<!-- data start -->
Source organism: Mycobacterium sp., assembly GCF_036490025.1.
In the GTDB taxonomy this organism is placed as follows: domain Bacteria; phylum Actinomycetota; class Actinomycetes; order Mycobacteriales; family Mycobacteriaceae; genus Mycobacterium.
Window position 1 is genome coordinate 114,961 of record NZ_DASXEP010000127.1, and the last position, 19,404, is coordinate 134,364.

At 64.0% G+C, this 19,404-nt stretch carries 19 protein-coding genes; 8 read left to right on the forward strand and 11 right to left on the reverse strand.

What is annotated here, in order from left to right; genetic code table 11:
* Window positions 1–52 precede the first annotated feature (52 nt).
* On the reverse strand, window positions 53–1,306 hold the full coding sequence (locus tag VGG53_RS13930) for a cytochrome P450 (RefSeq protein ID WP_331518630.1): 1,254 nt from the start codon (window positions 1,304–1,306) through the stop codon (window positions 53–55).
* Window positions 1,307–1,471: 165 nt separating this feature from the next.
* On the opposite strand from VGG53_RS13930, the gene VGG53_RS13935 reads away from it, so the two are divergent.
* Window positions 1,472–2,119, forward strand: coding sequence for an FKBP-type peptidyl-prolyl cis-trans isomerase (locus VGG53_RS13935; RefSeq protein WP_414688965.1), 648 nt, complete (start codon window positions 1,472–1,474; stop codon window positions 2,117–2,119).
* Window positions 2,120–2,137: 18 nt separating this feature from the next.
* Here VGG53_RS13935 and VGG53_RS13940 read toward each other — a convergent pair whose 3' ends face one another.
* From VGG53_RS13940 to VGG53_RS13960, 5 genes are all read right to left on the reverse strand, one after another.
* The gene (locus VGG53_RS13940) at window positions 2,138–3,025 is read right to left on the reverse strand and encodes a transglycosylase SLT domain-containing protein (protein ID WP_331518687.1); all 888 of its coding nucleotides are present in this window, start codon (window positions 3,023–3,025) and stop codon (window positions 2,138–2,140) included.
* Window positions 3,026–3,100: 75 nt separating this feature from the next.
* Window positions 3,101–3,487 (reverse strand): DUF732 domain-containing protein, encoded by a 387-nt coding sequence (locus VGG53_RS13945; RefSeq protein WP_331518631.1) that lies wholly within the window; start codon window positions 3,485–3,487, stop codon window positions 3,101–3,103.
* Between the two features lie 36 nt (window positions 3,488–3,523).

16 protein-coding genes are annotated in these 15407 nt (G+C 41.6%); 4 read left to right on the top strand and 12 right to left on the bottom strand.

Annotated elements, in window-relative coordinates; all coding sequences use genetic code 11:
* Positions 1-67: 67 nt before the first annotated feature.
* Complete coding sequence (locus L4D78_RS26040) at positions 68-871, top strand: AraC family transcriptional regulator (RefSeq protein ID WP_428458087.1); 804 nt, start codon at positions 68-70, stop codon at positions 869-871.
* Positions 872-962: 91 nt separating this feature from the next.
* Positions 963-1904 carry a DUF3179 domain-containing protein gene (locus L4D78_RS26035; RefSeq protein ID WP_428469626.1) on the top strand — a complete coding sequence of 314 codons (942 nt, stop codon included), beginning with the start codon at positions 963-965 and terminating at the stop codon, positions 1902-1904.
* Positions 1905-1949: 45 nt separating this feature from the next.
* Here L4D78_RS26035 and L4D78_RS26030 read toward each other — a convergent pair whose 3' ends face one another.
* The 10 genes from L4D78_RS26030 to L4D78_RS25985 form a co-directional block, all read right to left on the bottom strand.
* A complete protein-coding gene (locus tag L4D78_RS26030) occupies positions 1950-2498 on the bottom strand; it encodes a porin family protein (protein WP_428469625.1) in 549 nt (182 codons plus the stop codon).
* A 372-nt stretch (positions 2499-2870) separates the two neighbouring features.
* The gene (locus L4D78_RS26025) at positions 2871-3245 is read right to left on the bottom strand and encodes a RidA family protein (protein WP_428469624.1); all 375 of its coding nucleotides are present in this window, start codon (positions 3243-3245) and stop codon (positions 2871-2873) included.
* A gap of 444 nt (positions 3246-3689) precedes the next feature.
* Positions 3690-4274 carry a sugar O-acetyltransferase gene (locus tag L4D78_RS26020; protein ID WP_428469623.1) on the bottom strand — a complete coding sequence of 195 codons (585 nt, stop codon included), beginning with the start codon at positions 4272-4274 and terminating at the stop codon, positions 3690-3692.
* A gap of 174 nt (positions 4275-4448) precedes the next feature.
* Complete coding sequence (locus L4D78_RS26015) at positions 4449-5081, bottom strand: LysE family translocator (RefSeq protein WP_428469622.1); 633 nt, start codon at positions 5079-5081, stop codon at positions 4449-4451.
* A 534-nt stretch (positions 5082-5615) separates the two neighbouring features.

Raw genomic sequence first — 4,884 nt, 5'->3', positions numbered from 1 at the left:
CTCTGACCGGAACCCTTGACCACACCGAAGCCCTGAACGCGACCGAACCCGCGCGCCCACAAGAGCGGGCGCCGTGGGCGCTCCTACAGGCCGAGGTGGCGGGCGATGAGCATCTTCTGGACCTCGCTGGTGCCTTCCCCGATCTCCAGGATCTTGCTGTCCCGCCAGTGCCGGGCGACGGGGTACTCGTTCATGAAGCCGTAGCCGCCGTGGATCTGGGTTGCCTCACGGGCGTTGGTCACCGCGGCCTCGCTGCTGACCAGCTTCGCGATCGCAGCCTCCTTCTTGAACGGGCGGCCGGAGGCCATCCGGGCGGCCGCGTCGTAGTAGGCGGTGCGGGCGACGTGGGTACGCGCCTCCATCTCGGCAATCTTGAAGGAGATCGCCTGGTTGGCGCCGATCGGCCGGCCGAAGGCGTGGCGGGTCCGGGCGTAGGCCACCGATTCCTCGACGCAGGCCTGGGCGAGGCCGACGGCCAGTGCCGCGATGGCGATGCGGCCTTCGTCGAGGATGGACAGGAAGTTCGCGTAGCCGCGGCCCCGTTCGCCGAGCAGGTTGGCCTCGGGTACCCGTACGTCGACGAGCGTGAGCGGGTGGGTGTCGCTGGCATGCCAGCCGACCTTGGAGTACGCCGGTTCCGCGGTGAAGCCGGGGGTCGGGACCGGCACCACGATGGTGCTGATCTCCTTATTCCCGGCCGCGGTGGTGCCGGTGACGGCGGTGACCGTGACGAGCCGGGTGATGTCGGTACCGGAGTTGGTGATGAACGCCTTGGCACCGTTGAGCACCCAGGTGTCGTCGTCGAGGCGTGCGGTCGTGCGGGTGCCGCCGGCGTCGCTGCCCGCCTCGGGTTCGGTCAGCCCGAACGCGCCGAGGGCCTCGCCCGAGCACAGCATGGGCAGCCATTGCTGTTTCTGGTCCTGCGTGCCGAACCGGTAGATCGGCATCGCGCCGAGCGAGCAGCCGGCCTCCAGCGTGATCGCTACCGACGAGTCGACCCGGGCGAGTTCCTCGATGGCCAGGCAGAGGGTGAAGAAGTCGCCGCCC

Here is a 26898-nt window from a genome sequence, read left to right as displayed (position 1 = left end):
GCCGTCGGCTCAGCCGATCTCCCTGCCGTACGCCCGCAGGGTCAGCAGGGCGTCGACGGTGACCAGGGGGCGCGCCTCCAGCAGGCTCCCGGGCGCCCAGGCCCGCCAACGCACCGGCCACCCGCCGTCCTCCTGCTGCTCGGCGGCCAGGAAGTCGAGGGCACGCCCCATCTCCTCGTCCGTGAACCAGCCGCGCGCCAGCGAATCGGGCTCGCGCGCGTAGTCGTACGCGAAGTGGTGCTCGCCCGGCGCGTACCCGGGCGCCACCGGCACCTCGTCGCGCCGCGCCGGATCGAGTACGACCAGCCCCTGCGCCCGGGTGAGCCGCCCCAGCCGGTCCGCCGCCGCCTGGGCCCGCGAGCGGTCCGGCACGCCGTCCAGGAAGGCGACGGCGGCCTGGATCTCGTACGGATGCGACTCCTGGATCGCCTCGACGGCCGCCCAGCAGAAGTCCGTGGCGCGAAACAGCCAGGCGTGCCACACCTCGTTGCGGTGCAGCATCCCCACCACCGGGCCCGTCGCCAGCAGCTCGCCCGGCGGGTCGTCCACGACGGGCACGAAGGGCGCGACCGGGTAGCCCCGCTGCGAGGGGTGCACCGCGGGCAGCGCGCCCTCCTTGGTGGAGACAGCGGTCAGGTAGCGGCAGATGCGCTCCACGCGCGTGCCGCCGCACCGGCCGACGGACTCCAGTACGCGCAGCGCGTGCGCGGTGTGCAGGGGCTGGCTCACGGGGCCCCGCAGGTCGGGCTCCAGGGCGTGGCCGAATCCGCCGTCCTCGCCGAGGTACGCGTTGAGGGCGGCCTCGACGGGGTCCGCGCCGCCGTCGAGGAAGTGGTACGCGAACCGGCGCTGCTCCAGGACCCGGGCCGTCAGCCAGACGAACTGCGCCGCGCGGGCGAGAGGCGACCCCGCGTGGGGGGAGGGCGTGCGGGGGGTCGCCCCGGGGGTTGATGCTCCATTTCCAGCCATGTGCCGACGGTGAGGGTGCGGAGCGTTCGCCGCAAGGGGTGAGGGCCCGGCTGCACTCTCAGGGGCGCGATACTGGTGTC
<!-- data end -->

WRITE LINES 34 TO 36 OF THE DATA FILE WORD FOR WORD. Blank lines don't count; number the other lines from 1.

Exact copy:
* A 534-nt stretch (positions 5082-5615) separates the two neighbouring features.

Raw genomic sequence first — 4,884 nt, 5'->3', positions numbered from 1 at the left:
CTCTGACCGGAACCCTTGACCACACCGAAGCCCTGAACGCGACCGAACCCGCGCGCCCACAAGAGCGGGCGCCGTGGGCGCTCCTACAGGCCGAGGTGGCGGGCGATGAGCATCTTCTGGACCTCGCTGGTGCCTTCCCCGATCTCCAGGATCTTGCTGTCCCGCCAGTGCCGGGCGACGGGGTACTCGTTCATGAAGCCGTAGCCGCCGTGGATCTGGGTTGCCTCACGGGCGTTGGTCACCGCGGCCTCGCTGCTGACCAGCTTCGCGATCGCAGCCTCCTTCTTGAACGGGCGGCCGGAGGCCATCCGGGCGGCCGCGTCGTAGTAGGCGGTGCGGGCGACGTGGGTACGCGCCTCCATCTCGGCAATCTTGAAGGAGATCGCCTGGTTGGCGCCGATCGGCCGGCCGAAGGCGTGGCGGGTCCGGGCGTAGGCCACCGATTCCTCGACGCAGGCCTGGGCGAGGCCGACGGCCAGTGCCGCGATGGCGATGCGGCCTTCGTCGAGGATGGACAGGAAGTTCGCGTAGCCGCGGCCCCGTTCGCCGAGCAGGTTGGCCTCGGGTACCCGTACGTCGACGAGCGTGAGCGGGTGGGTGTCGCTGGCATGCCAGCCGACCTTGGAGTACGCCGGTTCCGCGGTGAAGCCGGGGGTCGGGACCGGCACCACGATGGTGCTGATCTCCTTATTCCCGGCCGCGGTGGTGCCGGTGACGGCGGTGACCGTGACGAGCCGGGTGATGTCGGTACCGGAGTTGGTGATGAACGCCTTGGCACCGTTGAGCACCCAGGTGTCGTCGTCGAGGCGTGCGGTCGTGCGGGTGCCGCCGGCGTCGCTGCCCGCCTCGGGTTCGGTCAGCCCGAACGCGCCGAGGGCCTCGCCCGAGCACAGCATGGGCAGCCATTGCTGTTTCTGGTCCTGCGTGCCGAACCGGTAGATCGGCATCGCGCCGAGCGAGCAGCCGGCCTCCAGCGTGATCGCTACCGACGAGTCGACCCGGGCGAGTTCCTCGATGGCCAGGCAGAGGGTGAAGAAGTCGCCGCCC